"Despite the trash, he had a certain dignity about him, whatever the role". His talents didn't end there. A gifted mimic trained in method acting, Landau had thoroughly researched the role. "To become an actor was a dream I must've had so deeply and so strongly because I left a lucrative, well-paying job that I could do well to become an unemployed actor".
With his dark hair and penetrating blue eyes, Landau found success on NY stages in Goat Song, Stalag 17 and First Love. He was everywhere again, usually cast as sober authority figures - lawyers, judges, doctors, the President - all the while working his way towards Tim Burton's Ed Wood. "I knew I wanted to go into the theater". His character, a henchman who menaces star Cary Grant, meets his demise beneath the Mount Rushmore busts of U.S. presidents. With his slick, sinister gleam and calculating demeanor, he attracted the notice of producers and directors. His classmates included Steve McQueen and James Dean. "Before that I did several films that should be turned into toothpicks". He was Star Trek creator Gene Roddenberry's first pick to portray pointy eared Vulcan Mr. Spock, an iconic role that eventually went to Leonard Nimoy.
That 1995 Golden Globe Award, his second for best supporting actor in a movie, trailed one for his role as an emigre financier in the story about a maverick auto designer, "Tucker: The Man and His Dream" (1989).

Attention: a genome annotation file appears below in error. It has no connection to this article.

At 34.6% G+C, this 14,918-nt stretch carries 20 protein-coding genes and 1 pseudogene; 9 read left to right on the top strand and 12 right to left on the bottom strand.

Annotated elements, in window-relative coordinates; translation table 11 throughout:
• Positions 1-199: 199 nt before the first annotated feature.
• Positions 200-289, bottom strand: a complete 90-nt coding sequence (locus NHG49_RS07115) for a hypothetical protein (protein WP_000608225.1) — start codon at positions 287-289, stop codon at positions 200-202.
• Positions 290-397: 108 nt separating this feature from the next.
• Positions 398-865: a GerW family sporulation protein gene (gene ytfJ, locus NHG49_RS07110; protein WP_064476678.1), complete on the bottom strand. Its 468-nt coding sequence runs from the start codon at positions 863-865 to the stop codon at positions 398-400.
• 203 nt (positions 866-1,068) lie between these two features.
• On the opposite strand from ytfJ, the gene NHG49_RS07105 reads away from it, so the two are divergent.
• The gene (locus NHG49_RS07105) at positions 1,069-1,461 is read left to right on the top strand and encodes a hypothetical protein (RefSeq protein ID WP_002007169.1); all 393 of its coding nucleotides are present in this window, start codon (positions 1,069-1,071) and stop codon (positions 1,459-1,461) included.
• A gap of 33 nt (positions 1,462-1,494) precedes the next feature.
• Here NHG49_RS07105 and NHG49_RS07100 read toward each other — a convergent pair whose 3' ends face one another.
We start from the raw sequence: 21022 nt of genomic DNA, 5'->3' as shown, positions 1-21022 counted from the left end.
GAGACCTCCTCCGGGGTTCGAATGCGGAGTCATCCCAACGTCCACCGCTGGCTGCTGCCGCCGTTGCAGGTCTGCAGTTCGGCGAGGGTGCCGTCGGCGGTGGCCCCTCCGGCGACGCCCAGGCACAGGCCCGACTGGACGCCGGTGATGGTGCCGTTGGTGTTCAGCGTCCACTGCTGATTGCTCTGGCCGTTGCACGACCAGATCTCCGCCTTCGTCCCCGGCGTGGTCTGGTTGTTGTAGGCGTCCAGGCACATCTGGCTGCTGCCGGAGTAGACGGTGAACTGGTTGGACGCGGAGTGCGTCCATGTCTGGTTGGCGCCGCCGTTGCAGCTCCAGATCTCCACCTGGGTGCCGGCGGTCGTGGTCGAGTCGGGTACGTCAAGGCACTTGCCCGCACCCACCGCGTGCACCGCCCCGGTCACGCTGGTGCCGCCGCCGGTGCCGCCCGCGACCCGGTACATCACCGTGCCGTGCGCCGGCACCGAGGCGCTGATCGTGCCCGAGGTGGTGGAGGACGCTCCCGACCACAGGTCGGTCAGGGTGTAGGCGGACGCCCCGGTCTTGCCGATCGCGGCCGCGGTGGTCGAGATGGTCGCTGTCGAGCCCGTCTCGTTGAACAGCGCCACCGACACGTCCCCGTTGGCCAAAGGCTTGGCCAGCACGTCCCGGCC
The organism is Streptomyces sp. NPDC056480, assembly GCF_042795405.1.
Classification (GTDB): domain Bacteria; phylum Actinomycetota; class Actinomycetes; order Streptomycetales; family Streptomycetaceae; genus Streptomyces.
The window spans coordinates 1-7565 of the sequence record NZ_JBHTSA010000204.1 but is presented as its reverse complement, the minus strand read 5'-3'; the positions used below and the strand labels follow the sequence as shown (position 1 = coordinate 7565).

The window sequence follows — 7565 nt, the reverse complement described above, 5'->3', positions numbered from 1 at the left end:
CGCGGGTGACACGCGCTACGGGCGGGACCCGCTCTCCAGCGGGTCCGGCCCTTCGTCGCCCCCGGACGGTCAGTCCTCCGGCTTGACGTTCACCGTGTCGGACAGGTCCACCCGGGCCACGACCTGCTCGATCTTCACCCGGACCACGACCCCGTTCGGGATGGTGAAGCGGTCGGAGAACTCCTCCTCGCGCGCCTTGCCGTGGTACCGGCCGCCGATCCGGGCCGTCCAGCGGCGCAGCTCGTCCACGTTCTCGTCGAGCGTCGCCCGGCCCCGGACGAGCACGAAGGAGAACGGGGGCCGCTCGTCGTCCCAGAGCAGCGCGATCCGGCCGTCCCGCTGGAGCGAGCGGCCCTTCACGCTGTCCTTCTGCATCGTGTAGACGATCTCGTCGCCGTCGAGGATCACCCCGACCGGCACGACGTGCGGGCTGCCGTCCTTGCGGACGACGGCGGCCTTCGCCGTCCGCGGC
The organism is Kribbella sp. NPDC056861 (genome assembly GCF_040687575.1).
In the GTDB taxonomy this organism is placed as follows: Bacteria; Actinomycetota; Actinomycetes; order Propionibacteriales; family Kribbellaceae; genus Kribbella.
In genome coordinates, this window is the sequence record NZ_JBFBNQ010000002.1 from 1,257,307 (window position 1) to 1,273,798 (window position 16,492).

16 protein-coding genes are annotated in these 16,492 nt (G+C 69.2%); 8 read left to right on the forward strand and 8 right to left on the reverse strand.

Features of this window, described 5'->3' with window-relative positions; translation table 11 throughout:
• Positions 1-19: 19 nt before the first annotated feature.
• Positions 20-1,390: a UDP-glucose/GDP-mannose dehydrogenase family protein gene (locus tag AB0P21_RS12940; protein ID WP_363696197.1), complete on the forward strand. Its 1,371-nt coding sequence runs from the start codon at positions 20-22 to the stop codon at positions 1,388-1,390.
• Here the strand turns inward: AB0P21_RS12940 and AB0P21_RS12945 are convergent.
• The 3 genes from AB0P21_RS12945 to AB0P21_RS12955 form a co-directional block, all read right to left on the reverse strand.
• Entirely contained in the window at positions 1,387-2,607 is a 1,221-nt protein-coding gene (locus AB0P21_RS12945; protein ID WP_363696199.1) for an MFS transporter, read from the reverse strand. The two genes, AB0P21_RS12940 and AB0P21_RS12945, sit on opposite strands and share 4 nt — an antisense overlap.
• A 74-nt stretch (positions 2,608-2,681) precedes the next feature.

It wasn't until 1994, though, that the award shows finally showered Landau with the recognition he always deserved.
He won his Oscar for best supporting actor playing the fading horror film star Bela Lugosi in "Ed Wood", a Tim Burton film.
Martin Landau, Jewish actor best known for his breakout role in the TV series "Mission: Impossible" passed away on Saturday at UCLA Medical Center in Los Angeles at the age of 89. "[Strasberg taught me that] a certain actor's arrogance is needed", Landau said in 2016.
But his most far reaching presence in the mainstream was through television on shows like The Twilight Zone, The Outer Limits, Gunsmoke, The Rifleman, Space: 1999, The Untouchables, The Alfred Hitchcock Hour and many others.
Recently, Landau was in the middle of writing a yet-to-be-named memoir "touching upon his rich accomplishments and association with other leading lights of theatre, film and television", the statement said.